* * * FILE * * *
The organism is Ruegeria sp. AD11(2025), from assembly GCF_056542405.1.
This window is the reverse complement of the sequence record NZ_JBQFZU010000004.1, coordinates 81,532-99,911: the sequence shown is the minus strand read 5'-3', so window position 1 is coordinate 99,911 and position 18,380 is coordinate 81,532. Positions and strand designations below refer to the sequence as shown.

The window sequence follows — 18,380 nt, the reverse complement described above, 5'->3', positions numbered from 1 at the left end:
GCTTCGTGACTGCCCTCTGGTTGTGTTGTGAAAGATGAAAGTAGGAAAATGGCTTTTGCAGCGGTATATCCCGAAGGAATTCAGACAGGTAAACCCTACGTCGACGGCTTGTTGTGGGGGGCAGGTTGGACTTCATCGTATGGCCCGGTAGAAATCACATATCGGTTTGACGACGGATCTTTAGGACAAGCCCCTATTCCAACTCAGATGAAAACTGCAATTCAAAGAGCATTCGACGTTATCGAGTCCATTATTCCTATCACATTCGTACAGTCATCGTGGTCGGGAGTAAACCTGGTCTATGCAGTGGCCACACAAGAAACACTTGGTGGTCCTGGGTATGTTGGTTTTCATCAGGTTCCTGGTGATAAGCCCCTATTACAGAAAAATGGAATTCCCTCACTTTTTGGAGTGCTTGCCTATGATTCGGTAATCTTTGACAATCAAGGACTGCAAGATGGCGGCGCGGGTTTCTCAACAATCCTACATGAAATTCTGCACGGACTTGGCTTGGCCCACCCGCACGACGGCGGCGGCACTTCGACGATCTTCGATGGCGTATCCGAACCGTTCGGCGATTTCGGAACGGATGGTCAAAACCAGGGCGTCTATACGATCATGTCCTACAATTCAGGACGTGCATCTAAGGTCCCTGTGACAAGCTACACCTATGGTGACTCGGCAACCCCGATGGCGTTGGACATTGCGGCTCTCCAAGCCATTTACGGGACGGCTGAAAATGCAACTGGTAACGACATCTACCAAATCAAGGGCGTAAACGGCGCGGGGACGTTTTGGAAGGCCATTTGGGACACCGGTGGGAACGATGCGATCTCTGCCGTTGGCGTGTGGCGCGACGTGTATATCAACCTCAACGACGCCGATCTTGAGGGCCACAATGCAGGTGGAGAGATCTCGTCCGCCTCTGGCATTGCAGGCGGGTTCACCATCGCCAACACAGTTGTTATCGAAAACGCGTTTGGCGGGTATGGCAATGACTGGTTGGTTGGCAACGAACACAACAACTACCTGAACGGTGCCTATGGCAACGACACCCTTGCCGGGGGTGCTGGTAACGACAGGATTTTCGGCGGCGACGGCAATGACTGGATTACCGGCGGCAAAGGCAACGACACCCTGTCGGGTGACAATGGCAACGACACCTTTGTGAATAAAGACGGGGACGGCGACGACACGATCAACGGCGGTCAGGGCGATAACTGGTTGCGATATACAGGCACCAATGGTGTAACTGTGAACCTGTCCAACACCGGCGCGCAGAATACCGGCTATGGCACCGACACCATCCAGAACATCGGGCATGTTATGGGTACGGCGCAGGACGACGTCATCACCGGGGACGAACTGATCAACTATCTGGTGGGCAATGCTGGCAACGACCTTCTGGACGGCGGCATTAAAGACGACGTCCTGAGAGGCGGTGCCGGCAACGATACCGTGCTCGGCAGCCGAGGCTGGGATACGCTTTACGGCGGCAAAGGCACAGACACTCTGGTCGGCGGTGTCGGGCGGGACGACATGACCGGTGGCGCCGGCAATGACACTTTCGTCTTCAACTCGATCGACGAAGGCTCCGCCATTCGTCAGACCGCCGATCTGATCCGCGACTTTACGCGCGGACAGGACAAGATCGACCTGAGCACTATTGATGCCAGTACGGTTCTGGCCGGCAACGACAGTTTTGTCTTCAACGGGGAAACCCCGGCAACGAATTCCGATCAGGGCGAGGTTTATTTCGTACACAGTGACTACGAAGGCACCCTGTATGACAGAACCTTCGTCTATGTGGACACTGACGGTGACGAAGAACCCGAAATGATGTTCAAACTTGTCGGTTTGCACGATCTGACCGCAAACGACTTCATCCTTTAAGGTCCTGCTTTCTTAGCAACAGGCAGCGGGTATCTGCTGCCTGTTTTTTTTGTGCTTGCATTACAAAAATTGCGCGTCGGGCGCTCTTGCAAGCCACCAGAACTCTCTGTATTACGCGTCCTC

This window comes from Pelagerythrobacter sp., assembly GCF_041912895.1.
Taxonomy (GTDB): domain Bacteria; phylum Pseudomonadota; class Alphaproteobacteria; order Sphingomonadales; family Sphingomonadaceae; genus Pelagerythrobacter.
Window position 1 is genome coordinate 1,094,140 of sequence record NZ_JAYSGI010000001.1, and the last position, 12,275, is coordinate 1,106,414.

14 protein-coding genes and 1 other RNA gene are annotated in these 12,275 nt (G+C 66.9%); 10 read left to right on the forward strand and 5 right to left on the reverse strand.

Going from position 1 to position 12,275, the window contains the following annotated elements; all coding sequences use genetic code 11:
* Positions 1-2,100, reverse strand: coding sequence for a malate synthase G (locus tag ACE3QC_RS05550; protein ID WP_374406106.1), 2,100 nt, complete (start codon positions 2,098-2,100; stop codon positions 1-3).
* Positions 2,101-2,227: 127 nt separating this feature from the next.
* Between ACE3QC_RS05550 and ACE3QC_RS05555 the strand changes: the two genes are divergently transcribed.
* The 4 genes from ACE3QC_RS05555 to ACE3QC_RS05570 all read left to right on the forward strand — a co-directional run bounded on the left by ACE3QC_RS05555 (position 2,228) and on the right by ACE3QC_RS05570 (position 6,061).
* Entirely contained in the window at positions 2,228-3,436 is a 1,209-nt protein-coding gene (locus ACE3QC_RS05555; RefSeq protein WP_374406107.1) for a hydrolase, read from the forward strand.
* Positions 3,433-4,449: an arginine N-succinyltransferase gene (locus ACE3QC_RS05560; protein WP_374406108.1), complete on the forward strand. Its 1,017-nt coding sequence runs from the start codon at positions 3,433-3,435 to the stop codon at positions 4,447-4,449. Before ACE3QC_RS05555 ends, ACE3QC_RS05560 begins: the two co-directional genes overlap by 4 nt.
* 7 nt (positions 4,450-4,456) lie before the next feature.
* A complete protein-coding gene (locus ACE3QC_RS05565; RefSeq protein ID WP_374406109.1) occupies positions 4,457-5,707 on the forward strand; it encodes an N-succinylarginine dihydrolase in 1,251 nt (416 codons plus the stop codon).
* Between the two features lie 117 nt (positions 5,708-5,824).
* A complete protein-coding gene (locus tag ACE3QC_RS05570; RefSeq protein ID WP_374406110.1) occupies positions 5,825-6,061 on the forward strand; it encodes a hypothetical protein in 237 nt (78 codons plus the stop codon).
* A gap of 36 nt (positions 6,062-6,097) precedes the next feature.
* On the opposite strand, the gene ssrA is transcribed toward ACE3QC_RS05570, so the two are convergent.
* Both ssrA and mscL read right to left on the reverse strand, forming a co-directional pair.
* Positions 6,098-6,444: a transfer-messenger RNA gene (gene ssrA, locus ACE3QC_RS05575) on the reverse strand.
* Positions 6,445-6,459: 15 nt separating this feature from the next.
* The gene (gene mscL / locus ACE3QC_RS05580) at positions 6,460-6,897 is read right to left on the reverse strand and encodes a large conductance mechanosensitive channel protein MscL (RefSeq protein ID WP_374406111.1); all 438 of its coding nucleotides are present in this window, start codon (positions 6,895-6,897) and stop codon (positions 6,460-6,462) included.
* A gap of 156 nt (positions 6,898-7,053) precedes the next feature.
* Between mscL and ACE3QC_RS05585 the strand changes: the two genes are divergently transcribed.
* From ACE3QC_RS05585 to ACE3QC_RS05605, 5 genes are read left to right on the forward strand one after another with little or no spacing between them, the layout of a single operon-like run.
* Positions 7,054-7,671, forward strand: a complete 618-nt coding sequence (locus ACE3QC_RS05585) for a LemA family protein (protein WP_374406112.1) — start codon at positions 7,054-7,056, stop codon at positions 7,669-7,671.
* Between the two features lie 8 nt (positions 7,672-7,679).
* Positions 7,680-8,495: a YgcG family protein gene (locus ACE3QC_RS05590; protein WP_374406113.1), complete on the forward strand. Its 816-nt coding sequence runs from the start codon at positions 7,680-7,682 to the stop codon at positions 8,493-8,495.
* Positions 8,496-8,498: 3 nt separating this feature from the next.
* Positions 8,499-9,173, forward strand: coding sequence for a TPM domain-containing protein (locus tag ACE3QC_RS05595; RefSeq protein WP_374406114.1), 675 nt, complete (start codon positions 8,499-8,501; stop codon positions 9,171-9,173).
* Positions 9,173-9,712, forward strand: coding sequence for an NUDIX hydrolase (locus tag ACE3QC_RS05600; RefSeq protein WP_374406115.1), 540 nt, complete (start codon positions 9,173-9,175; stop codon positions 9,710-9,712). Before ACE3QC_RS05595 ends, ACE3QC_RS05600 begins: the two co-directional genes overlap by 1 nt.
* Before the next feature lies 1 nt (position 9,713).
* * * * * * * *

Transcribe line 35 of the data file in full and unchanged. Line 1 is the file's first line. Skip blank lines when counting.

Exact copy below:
* Before the next feature lies 1 nt (position 9,713).